Parliament To Debate Affordability Checks in February 2024

Affordability Checks To Be Debated In Parliament In February

Affordability Checks To Be Debated In Parliament In February

Published On: 15th January 2024

Affordability Checks for all gamblers in the UK, including online slot sites customers, are to be debated in parliament on February 26th 2024 after an online petition to stop them reached 100,000 signatures.

The checks, otherwise known as financial risk checks, are amongst the most divisive of the recommendations for review of UK gambling laws from the white paper presented to parliament by the Department for Digital, Culture, Media and Sport (DCMS) last April.

The petition was set up by Nevin Truesdale, Chief Executive of the Jockey Club in November 2023. It took less than 4 weeks to reach 100,000 signatures, the level required to trigger a parliamentary debate on the subject.

Affordability Checks Proposed From £125 Losses In A Month

The white paper proposes ‘frictionless’ checks at £125 losses in a month or £500 per year. These would be carried out without direct interaction with the customer using credit reference agencies and open-source data to determine whether a customer shows signs of financial vulnerability.

The more controversial checks would be carried out on anyone who loses £1,000 in 24 hours or £2,000 over 90 days. These could involve direct interaction with the customer who may be asked for proof of source of funds through pay slips or bank statements.

Gambling Industry Pushing Back

Whilst recognising the need to tackle problem gambling the industry naturally opposes any regulation that they see as too strict and in danger of affecting those recreational gamblers who are not at risk.

The online petition describes the financial risk checks as ‘inappropriate and discriminatory’ whilst responses to consultations on reforms held by the Gambling Commission in summer 2023 were dominated by the issue.

The Racing Post has published a series of articles highlighting industry-backed reports that predict losses as high as £250 million once the checks are in place.

Julie Harrington, Chief Executive of the Horse Racing authority, welcomed the upcoming debate in parliament.

She said: “The fact that our survey reached the required 100,000 signatures threshold in just 27 days is powerful testament to the strength of feeling shared by bettors over the proposed checks. This has today been recognised by the Petitions Committee.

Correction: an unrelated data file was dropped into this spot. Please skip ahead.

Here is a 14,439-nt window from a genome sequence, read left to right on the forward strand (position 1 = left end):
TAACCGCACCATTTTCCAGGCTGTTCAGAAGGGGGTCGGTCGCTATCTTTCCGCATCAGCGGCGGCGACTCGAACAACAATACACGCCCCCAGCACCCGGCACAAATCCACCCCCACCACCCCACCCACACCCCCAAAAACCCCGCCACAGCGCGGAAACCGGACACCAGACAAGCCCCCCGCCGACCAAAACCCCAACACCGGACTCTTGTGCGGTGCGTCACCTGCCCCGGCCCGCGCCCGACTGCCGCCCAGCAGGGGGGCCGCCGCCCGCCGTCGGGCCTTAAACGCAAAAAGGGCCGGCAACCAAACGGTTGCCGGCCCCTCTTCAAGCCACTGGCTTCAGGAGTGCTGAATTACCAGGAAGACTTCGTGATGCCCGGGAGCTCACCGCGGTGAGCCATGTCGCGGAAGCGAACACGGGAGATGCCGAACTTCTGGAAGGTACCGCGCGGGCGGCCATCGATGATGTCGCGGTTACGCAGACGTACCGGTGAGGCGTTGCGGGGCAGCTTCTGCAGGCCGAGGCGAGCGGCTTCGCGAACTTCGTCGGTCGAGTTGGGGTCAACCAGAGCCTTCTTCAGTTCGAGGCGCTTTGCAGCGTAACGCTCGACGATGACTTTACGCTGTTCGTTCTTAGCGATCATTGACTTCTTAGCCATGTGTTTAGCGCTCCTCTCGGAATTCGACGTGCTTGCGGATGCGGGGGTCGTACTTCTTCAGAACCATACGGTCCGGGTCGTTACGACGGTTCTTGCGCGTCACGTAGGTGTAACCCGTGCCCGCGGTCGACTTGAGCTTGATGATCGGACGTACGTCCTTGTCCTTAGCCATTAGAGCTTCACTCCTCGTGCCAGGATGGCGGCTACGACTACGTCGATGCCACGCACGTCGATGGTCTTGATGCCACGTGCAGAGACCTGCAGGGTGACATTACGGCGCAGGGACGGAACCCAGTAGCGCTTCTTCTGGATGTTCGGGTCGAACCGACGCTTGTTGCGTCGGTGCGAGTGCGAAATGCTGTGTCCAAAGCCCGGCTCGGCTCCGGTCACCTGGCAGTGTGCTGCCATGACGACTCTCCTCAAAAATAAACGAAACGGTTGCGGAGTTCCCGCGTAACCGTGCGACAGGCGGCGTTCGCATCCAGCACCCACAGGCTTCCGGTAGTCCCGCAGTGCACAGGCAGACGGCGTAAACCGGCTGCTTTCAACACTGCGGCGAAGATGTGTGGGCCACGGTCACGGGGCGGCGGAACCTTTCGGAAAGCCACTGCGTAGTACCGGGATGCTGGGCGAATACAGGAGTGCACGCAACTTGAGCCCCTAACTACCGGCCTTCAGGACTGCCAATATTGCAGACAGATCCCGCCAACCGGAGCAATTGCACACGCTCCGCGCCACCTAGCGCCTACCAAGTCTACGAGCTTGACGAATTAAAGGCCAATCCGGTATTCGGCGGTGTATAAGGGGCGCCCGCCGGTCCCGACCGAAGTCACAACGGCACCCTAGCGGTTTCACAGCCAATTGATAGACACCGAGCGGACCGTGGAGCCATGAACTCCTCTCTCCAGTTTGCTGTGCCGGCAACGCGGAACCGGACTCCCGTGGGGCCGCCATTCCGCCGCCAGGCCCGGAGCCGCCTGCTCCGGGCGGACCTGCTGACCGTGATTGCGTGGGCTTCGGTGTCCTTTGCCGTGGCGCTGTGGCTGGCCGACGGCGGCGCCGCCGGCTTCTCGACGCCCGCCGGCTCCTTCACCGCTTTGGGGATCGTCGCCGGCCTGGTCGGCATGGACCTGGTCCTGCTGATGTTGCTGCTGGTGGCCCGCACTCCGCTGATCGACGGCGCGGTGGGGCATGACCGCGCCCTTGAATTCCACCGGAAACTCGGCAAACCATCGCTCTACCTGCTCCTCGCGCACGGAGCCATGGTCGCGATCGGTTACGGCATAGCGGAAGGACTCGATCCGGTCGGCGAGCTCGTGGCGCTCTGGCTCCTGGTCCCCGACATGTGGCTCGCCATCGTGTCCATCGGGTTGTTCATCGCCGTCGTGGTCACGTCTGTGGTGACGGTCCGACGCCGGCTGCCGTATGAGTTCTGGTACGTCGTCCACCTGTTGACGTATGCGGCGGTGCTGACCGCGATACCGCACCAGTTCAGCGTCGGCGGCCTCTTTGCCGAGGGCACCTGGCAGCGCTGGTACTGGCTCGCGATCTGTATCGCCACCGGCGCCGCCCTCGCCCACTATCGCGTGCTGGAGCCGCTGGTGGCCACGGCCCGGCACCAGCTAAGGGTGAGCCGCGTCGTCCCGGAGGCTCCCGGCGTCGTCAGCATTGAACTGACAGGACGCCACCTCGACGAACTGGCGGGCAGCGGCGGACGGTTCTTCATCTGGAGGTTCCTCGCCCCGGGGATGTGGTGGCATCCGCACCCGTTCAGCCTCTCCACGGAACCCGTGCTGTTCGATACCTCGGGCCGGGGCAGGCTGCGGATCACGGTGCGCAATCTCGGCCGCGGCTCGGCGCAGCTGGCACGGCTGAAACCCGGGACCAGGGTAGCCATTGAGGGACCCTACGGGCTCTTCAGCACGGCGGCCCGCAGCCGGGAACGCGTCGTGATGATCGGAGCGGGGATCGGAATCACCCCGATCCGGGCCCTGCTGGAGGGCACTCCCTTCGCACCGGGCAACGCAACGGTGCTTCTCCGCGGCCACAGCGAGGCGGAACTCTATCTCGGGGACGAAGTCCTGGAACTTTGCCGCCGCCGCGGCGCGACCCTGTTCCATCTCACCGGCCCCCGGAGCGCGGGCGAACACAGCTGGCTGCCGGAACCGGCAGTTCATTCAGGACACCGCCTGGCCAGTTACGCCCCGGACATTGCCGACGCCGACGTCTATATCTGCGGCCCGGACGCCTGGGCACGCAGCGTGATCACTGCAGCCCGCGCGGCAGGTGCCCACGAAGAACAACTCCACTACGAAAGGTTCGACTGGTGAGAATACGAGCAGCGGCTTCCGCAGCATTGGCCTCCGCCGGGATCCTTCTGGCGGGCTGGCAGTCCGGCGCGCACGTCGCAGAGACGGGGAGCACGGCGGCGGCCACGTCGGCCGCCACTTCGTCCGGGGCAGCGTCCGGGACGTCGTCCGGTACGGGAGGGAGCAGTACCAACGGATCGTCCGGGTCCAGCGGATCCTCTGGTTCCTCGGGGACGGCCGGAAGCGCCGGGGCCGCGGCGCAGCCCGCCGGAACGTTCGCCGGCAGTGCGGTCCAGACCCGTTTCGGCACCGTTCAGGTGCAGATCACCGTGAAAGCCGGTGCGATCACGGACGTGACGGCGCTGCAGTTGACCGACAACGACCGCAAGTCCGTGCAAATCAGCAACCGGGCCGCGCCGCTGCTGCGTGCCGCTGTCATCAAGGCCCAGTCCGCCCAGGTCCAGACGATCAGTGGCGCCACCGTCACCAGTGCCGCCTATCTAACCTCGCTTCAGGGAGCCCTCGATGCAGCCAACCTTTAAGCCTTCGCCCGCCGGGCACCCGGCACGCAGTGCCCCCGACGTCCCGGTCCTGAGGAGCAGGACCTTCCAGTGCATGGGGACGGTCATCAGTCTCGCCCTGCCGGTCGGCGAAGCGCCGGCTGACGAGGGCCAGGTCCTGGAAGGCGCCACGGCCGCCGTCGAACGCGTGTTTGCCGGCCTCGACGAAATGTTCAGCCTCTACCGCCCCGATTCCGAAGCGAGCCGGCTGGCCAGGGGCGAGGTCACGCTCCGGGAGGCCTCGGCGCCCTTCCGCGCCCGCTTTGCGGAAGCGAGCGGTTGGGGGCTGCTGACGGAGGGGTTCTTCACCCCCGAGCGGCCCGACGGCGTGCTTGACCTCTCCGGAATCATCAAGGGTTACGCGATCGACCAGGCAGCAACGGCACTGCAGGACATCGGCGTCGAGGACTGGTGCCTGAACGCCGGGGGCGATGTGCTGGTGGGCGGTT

“No other form of leisure activity is subjected to the kinds of restrictions being proposed by the Government and so it is right that MPs have the chance to forensically debate this issue.

“The BHA will therefore continue to push for changes to the Gambling Commission’s proposals on affordability checks to protect the sport’s financial future and limit the impact on racing bettors.”

Gambling Commission Attempts To Instil Balance In Debate

During the impassioned debate around the subject of affordability checks, the Gambling Commission has sought to remain rational and impartial.

In November 2023, Andrew Rhodes, CEO of the Commission also issued a statement calling for measured arguments. He said: “The debate on gambling has been exceptionally hard to engage in during the past year. We have challenged people where they have misrepresented statistics and we have sought to bring some balance and evidence to the arguments.

“Everyone is entitled to their opinion, but some of what has gone on has been an unedifying sight. I am not sure (it) is helping anyone.”

Previously, in September 2023, the Commission issued an open letter to readers of the Racing Post through their website contesting the predictions of dire consequences for horse racing and suggesting that in fact just 0.3% of account holders would be required to fulfil the more intrusive checks at losses of £1,000 per day or £2,000 over 90 days.

Affordability Checks Are Inevitable

Whilst the industry will push back on this issue and a debate in parliament is scheduled, it seems inevitable that mandatory affordability checks will be implemented in the near future. Problem gambling is a hot topic in the UK and the proposed strategy to tackle it, mixing soft checks for low spenders with harder checks for those hitting the higher gambling rates treads a middle ground. For those who enjoy a significant flutter on any product, the idea of sharing personal financial information is something they will almost certainly have to get used to.